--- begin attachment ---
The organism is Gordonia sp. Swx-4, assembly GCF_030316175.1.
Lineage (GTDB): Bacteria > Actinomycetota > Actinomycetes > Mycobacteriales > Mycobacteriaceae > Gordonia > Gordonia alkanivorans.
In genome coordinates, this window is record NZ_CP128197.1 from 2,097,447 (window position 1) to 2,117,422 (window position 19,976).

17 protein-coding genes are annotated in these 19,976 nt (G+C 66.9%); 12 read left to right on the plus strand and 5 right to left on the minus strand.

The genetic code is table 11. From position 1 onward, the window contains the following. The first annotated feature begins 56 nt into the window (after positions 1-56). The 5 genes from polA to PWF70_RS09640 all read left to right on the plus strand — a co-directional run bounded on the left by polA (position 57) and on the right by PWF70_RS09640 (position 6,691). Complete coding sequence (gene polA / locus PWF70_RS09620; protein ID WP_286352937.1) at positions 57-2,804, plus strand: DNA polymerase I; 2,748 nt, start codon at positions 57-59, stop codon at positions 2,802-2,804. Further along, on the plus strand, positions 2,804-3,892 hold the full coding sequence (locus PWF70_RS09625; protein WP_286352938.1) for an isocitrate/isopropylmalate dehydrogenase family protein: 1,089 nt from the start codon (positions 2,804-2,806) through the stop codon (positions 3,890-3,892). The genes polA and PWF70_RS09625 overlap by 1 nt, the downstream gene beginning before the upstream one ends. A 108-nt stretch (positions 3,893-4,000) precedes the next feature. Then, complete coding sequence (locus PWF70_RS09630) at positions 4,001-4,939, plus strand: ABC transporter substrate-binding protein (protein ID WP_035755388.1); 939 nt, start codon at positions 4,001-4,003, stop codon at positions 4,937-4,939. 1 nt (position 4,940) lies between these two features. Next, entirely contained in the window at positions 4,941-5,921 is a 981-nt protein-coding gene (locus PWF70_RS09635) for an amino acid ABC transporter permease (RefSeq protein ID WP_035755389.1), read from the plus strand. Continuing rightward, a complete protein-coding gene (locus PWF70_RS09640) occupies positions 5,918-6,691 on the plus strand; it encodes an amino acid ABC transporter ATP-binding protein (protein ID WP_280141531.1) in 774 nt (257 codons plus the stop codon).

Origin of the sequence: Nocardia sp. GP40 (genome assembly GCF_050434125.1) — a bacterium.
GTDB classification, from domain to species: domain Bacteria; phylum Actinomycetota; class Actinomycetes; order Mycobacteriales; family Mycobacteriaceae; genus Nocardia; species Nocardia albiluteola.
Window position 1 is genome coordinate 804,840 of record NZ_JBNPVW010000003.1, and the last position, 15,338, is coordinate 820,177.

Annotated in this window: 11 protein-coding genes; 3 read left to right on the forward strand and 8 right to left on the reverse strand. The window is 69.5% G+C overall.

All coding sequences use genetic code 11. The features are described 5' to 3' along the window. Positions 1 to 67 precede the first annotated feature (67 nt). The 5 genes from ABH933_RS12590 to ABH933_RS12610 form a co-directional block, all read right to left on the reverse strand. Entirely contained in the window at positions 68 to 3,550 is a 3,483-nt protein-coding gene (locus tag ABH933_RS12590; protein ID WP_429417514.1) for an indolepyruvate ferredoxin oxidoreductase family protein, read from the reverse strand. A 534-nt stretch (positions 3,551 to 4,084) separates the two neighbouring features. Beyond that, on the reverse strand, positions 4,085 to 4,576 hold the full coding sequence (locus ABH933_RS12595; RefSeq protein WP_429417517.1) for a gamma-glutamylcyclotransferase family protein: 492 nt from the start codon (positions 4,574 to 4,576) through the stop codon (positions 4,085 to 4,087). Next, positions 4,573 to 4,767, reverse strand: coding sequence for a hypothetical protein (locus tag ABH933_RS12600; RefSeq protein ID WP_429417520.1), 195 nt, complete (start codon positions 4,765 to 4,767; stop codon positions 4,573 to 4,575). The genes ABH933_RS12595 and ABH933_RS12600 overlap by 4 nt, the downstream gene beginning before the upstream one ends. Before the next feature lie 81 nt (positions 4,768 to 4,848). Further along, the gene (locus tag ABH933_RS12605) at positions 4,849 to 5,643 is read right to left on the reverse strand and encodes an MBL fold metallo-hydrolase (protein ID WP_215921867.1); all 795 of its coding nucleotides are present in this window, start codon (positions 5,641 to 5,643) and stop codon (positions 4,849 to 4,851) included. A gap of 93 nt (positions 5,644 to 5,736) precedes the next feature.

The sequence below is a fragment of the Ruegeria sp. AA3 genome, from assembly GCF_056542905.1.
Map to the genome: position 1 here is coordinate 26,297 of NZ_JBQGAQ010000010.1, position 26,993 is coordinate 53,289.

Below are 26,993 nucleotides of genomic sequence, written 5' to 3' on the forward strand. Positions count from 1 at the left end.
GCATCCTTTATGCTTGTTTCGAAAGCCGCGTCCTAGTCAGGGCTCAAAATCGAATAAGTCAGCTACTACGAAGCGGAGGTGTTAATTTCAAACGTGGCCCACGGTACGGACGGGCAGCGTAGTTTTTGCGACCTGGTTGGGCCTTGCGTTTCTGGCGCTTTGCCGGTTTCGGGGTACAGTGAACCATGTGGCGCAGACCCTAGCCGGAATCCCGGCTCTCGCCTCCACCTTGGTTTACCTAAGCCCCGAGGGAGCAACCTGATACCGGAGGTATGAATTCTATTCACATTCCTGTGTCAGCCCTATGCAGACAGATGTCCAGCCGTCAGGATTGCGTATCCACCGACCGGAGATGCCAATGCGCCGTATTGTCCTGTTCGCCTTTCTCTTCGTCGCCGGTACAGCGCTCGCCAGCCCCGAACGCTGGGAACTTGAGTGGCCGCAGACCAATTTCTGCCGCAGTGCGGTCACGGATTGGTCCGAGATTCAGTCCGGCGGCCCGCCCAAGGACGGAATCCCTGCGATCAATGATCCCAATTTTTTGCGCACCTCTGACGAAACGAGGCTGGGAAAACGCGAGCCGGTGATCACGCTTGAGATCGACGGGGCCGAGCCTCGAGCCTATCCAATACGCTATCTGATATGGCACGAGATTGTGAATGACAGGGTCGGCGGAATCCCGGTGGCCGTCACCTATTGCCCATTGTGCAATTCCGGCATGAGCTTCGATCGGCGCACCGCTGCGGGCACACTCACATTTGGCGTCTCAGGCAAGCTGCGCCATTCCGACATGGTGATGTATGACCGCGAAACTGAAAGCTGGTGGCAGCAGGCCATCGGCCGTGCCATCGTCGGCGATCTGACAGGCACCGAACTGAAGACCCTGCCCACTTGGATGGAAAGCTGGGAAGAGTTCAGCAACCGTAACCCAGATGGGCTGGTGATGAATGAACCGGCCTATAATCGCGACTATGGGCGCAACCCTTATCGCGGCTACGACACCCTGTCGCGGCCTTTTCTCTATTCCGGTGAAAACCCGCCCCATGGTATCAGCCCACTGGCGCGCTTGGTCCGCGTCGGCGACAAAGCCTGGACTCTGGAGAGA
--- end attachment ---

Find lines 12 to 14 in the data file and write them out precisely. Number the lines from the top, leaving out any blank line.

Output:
Map to the genome: position 1 here is coordinate 26,297 of NZ_JBQGAQ010000010.1, position 26,993 is coordinate 53,289.

Below are 26,993 nucleotides of genomic sequence, written 5' to 3' on the forward strand. Positions count from 1 at the left end.
GCATCCTTTATGCTTGTTTCGAAAGCCGCGTCCTAGTCAGGGCTCAAAATCGAATAAGTCAGCTACTACGAAGCGGAGGTGTTAATTTCAAACGTGGCCCACGGTACGGACGGGCAGCGTAGTTTTTGCGACCTGGTTGGGCCTTGCGTTTCTGGCGCTTTGCCGGTTTCGGGGTACAGTGAACCATGTGGCGCAGACCCTAGCCGGAATCCCGGCTCTCGCCTCCACCTTGGTTTACCTAAGCCCCGAGGGAGCAACCTGATACCGGAGGTATGAATTCTATTCACATTCCTGTGTCAGCCCTATGCAGACAGATGTCCAGCCGTCAGGATTGCGTATCCACCGACCGGAGATGCCAATGCGCCGTATTGTCCTGTTCGCCTTTCTCTTCGTCGCCGGTACAGCGCTCGCCAGCCCCGAACGCTGGGAACTTGAGTGGCCGCAGACCAATTTCTGCCGCAGTGCGGTCACGGATTGGTCCGAGATTCAGTCCGGCGGCCCGCCCAAGGACGGAATCCCTGCGATCAATGATCCCAATTTTTTGCGCACCTCTGACGAAACGAGGCTGGGAAAACGCGAGCCGGTGATCACGCTTGAGATCGACGGGGCCGAGCCTCGAGCCTATCCAATACGCTATCTGATATGGCACGAGATTGTGAATGACAGGGTCGGCGGAATCCCGGTGGCCGTCACCTATTGCCCATTGTGCAATTCCGGCATGAGCTTCGATCGGCGCACCGCTGCGGGCACACTCACATTTGGCGTCTCAGGCAAGCTGCGCCATTCCGACATGGTGATGTATGACCGCGAAACTGAAAGCTGGTGGCAGCAGGCCATCGGCCGTGCCATCGTCGGCGATCTGACAGGCACCGAACTGAAGACCCTGCCCACTTGGATGGAAAGCTGGGAAGAGTTCAGCAACCGTAACCCAGATGGGCTGGTGATGAATGAACCGGCCTATAATCGCGACTATGGGCGCAACCCTTATCGCGGCTACGACACCCTGTCGCGGCCTTTTCTCTATTCCGGTGAAAACCCGCCCCATGGTATCAGCCCACTGGCGCGCTTGGTCCGCGTCGGCGACAAAGCCTGGACTCTGGAGAGA